Microsoft said on Monday that it is investing “billions of dollars” in OpenAI, the maker of the wildly popular ChatGPT chatbot.
Microsoft, an early investor in OpenAI, announced plans to strengthen its current alliance with the business as part of a larger initiative to increase the amount of artificial intelligence available in its product lineup. The multi-year investment will be used to “build AI that is increasingly safe, helpful, and powerful,” according to a second blog post by OpenAI.
Microsoft CEO Satya Nadella said in a statement: “We created our cooperation with OpenAI around a shared ambition to responsibly promote cutting-edge AI research and democratise AI as a new technology platform.
With its capacity to generate lengthy and thorough responses to user prompts and questions, ChatGPT has attracted the attention of academics, business leaders, and tech enthusiasts, as well as occasionally raised concerns from them. The two companies’ growing partnership has the potential to significantly advance OpenAI’s ambitious projects, including ChatGPT.
The investment may also propel Microsoft to the forefront of AI and eventually open the door for the corporation to integrate ChatGPT into some of its signature products, like Word, PowerPoint, and Outlook.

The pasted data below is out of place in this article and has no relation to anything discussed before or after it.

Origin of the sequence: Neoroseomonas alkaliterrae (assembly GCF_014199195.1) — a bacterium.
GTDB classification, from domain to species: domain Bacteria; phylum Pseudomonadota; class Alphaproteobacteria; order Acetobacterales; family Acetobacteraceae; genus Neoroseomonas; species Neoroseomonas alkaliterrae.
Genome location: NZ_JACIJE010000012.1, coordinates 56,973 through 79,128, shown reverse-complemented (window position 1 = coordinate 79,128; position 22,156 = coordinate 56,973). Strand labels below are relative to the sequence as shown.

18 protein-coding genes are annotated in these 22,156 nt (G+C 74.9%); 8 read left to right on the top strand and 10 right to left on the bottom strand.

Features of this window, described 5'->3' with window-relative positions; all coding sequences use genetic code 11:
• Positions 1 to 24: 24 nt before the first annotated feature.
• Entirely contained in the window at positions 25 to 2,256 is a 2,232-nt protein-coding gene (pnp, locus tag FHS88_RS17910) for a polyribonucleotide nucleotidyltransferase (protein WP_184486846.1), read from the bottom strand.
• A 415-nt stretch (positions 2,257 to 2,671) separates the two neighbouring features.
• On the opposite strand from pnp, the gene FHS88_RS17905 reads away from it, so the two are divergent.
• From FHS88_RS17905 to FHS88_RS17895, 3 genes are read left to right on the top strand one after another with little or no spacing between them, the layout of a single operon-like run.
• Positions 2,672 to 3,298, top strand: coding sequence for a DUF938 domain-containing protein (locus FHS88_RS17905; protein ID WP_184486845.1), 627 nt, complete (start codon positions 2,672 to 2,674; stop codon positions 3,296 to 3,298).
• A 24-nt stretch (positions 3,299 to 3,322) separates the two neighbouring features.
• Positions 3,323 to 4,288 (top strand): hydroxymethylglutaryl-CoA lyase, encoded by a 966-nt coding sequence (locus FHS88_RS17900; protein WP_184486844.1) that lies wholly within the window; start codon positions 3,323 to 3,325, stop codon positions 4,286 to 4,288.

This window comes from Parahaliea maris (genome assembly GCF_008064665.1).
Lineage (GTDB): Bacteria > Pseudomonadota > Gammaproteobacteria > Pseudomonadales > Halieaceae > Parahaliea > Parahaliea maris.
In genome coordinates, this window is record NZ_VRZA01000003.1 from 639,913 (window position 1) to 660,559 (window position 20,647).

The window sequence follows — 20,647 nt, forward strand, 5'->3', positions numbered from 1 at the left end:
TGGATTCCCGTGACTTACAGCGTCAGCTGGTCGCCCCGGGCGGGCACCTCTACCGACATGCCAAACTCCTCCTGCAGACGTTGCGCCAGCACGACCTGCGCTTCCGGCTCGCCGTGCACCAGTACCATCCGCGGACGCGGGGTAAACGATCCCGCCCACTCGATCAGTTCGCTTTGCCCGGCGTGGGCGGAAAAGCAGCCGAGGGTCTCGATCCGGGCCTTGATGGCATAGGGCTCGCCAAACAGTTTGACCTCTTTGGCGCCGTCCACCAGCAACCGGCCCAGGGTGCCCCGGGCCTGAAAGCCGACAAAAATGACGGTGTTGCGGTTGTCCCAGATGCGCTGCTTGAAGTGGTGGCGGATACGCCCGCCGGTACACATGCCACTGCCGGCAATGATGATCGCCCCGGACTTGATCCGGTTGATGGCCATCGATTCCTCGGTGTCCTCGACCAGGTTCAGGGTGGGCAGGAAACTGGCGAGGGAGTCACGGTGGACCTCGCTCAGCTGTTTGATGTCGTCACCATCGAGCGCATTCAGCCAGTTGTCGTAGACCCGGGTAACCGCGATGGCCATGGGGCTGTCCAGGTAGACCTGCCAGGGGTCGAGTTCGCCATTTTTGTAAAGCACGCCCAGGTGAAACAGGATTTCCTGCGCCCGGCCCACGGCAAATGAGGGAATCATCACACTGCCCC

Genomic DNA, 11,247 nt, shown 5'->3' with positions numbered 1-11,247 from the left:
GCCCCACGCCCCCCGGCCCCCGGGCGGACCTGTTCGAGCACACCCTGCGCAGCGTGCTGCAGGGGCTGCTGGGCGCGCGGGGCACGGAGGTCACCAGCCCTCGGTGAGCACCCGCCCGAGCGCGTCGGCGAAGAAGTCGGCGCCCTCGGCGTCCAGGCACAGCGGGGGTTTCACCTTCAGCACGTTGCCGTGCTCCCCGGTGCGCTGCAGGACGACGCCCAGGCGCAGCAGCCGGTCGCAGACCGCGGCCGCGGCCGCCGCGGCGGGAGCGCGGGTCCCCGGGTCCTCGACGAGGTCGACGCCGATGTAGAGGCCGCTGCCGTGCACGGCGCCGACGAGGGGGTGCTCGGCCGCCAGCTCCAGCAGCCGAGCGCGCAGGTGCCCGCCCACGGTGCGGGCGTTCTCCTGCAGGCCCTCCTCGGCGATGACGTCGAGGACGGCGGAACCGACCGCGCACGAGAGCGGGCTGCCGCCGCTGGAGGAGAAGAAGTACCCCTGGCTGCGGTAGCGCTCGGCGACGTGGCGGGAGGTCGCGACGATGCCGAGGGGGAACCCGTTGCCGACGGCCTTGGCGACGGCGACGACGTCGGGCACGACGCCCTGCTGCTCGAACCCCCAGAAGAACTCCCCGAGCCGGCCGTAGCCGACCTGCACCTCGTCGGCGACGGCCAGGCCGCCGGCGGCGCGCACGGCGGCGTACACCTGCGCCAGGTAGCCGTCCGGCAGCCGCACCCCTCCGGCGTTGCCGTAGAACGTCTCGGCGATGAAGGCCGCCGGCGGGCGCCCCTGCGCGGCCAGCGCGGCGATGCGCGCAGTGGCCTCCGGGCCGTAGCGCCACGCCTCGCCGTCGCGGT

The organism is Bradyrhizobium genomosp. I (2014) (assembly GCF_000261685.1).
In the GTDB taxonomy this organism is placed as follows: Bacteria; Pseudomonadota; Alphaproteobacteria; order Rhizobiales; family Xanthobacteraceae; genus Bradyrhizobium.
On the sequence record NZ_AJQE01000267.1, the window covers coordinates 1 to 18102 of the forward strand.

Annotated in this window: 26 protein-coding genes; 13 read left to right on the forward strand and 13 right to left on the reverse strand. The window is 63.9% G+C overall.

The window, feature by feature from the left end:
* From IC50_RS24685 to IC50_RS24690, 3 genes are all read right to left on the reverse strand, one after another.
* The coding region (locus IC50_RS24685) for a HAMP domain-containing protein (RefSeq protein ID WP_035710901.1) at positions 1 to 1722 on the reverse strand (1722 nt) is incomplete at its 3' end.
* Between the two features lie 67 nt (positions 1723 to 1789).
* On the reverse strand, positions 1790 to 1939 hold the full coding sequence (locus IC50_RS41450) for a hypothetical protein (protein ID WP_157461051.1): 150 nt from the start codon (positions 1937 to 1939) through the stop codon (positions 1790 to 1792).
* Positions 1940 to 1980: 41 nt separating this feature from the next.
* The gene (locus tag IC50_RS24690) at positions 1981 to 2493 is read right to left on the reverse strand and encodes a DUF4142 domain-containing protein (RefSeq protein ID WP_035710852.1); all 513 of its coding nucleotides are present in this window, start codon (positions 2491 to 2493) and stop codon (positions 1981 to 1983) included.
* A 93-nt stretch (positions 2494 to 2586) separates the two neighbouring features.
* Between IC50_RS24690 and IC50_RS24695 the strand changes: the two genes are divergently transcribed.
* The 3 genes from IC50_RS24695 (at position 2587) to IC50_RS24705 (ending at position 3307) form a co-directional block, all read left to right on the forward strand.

Microsoft recently announced that it would soon introduce ChatGPT functionalities to its cloud computing service, Azure, as a result of its current exclusive agreement with OpenAI. Businesses might utilise the capabilities directly within its apps and on that service if ChatGPT becomes available there.
Despite these products’ growing popularity among users, some people are worried about how they could reinforce prejudices and distribute false information. The immediate effects of ChatGPT on pupils and their propensity to cheat on assignments are also causing a growing number of schools and teachers to express their worry.
According to David Lobina, an artificial intelligence analyst at ABI Research, that may potentially result in “much bad publicity” for the businesses connected with these tools.
However, the possibility is huge and could strengthen Microsoft’s position in the intensifying competition for artificial intelligence while also helping OpenAI.
Given the high computing costs associated with developing these models, “OpenAI is aiming to commercialise its systems,” Lobina told CNN prior to the release on Monday. “Their relationship with Microsoft can make it simple for them to achieve that.”